Anna Zhelnina

Sociology, PhD Student

Profile picture of Anna Zhelnina

Digital Research Tools

The DiRT Directory is a registry of digital research tools for scholarly use.

Explore more tools from DiRT on the Digital Tools Directory.

Anna Zhelnina’s Tools

Anna Zhelnina uses 6 tools from the DiRT Directory:

  • CartoDB is a cloud based mapping, analysis and visualization engine that lets users build spatial applications for both mobile and the web. Users input tabular data and then construct an interactive visualisation through the web interface. It provides automatic georeferencing functionality and provides APIs for mobile data collection and dissemination.

    Use is free for up to five tables; after that, there are monthly pricing plans.
    Development was funded through EU and Spanish research programmes. Learn more on DiRTDirectory.org

  • CartoDB makes data-driven map visualisation tool. It's very easy to upload a couple of spreadsheets of data, with latitudes and longitudes or addresses, and turn them into clickable markers on maps. There are several types of pre-canned visualisation, such as categories, choropleths or even animated "torque" maps. It's also a sophisticated platform allowing complex visualisations to be built up using Javascript and the CartoDB API.Learn more on DiRTDirectory.org

  • Crowdmap allows the investigator to set up a Web map around a particular topic and invite multiple users (participants, research subjects, collaborators, multiple assistants) to contribute information to the map on their own time and from their own device.

    For $10/month, users can buy fee-based services including private maps and custom branding.

    Users have complained that Crowdmap is glitchy and unreliable. It is hard to find recent examples of successful projects built with the app. There is no other free and open source tool that fills the precise niche. For a freemium closed source service that allows crowdsourced point data only, try ZeeMaps. For a fee-based, open source crowd mapping tool, try the shared tables function of CartoDB.Learn more on DiRTDirectory.org

  • GPS Visualizer is a free, easy-to-use tool for creating maps from GPS data, driving routes, street addresses or co-ordinates.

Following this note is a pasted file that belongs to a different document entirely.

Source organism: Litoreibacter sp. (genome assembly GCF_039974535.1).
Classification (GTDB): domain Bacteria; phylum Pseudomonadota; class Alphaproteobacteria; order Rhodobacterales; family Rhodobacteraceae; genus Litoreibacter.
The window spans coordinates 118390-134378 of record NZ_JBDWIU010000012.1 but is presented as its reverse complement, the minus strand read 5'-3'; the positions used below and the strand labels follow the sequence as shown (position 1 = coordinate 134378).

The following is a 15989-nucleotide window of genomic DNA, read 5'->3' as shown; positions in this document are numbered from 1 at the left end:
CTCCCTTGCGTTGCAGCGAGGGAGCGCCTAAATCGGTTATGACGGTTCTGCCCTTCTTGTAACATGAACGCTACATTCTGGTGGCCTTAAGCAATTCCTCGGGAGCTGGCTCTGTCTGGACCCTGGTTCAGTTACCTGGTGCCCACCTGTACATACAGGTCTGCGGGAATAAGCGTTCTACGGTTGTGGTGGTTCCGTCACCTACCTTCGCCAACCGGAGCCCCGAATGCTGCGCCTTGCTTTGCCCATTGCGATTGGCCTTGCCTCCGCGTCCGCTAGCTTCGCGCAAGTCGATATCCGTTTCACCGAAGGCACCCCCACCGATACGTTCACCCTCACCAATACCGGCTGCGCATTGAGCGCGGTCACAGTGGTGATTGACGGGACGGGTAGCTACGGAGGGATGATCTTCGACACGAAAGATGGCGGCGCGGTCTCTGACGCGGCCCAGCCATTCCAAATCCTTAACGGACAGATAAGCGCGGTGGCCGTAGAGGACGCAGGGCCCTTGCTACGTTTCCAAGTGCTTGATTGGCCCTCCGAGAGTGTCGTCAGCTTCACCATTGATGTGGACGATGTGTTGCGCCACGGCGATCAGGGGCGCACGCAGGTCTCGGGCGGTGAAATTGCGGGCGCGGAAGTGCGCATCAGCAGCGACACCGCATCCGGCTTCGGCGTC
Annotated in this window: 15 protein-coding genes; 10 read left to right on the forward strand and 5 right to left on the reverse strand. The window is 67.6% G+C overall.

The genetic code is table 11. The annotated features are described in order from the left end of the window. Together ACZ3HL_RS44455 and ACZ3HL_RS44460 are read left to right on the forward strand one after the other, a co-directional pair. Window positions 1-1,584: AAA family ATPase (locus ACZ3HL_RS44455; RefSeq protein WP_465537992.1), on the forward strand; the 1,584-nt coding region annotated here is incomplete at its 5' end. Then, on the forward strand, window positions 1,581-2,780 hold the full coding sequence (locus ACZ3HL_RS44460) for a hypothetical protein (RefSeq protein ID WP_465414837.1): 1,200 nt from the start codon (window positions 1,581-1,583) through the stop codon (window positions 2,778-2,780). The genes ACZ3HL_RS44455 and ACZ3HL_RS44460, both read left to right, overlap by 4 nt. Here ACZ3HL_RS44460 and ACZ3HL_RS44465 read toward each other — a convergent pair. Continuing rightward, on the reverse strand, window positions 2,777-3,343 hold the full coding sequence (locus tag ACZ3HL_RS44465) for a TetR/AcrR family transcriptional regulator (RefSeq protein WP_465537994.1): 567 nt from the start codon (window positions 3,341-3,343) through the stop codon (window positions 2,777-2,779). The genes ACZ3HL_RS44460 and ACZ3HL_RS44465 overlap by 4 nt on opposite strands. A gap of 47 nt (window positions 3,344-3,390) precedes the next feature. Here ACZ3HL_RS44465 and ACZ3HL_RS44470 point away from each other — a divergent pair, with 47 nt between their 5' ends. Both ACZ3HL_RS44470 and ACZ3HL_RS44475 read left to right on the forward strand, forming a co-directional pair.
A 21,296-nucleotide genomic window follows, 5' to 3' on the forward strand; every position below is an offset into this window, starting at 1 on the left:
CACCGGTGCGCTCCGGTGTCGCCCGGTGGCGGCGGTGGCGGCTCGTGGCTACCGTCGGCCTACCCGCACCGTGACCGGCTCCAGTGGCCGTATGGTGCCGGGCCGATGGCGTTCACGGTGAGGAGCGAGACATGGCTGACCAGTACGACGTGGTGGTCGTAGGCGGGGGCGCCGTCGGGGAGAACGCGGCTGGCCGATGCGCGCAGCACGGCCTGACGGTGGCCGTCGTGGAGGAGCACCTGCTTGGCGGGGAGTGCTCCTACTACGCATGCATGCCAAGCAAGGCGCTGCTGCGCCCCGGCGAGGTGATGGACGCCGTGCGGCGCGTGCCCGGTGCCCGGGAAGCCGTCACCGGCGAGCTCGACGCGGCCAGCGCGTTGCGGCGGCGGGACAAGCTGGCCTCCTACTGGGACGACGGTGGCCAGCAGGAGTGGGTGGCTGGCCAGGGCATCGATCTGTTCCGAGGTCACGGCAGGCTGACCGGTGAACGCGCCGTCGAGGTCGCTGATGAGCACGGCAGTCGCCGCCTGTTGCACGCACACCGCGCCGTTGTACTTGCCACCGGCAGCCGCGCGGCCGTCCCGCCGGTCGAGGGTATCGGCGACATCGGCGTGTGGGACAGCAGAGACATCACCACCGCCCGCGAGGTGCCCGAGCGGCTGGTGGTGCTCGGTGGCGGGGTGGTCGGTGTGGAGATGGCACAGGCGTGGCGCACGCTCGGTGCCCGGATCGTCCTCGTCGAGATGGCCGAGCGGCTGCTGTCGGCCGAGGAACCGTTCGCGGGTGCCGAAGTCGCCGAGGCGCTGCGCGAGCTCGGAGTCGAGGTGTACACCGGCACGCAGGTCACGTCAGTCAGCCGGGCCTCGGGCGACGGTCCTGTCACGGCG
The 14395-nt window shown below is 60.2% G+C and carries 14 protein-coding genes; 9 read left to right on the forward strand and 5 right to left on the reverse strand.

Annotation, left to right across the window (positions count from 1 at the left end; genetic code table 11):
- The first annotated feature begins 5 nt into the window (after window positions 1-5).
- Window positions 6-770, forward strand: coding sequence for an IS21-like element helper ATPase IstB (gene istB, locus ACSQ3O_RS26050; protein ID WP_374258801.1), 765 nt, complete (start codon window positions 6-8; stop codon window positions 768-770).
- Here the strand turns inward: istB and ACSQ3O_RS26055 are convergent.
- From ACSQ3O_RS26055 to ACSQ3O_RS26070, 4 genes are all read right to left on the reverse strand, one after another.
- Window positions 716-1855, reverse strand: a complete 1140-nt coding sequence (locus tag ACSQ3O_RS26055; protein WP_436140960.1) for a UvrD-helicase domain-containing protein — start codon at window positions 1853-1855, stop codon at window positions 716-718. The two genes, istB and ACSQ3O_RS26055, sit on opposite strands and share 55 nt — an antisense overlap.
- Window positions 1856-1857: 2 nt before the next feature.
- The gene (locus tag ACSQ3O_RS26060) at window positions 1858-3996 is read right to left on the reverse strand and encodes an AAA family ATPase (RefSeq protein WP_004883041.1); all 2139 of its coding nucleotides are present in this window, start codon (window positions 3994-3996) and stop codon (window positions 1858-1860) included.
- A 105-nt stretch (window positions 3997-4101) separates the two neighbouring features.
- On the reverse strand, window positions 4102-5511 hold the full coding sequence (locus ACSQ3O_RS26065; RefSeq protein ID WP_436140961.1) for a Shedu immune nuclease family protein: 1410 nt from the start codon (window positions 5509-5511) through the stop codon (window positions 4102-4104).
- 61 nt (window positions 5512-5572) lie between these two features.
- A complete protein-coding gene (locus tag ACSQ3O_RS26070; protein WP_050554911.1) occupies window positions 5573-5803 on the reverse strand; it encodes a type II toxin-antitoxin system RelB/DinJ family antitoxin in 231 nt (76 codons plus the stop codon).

Data is uploaded into the utility and displayed in a format specified by the user. A wide range of data formats may be uploaded into the tool, including .GPX, .KML and .CSV files. Some of the formats in which GPS Visualiser displays the data include Google Maps, Google Earth, SVG drawings, elevation profiles, image files, plain text files or GPX files.

    The website includes a number of other useful tools: a utility for finding the latitude and longitude of addresses, a tool for converting between GPS file formats) and the ability to look up elevation data, to name a few.Learn more on DiRTDirectory.org

  • PROS
    Tableau Public is a free service that lets anyone publish interactive data to the web. Once on the web, anyone can interact with the data, download it, or create their own visualizations of it. No programming skills are required. No plug-ins are required. You just need a browser with JavaScript enabled.
    Stylish, slick and user-friendly interface that allows the user to easily convert time and spatial datasets from a range of files, xlsx, csv etc in order to create colourful, interactive data visualisations very quickly. Good for people, for example journalists, students, teachers, researchers, who have no coding skills and want to convert large datasets to interactive, graphical data.


    CONS
    Not open source. Also the data you enter into Tableau Public and any visualisations you create are stored on Tableau's public cloud, and are accessible to everyone - so not suitable for converting private or sensitive datasets.
    Originally was designed for Windows, but now works with Mac, however only with OS 10.8 or later versions. Learn more on DiRTDirectory.org

  • ZeeMaps quickly maps point data on Google base maps in two ways:
    1) The user uploads a .csv file of data points and their locations.
    2) A group of users all add their own data location points to the map, on their own time from their own devices.

    Each point can include text, video, image, or audio annotations.

    Basic functionality is free; larger uploads and large numbers of maps require a paid subscription.Learn more on DiRTDirectory.org

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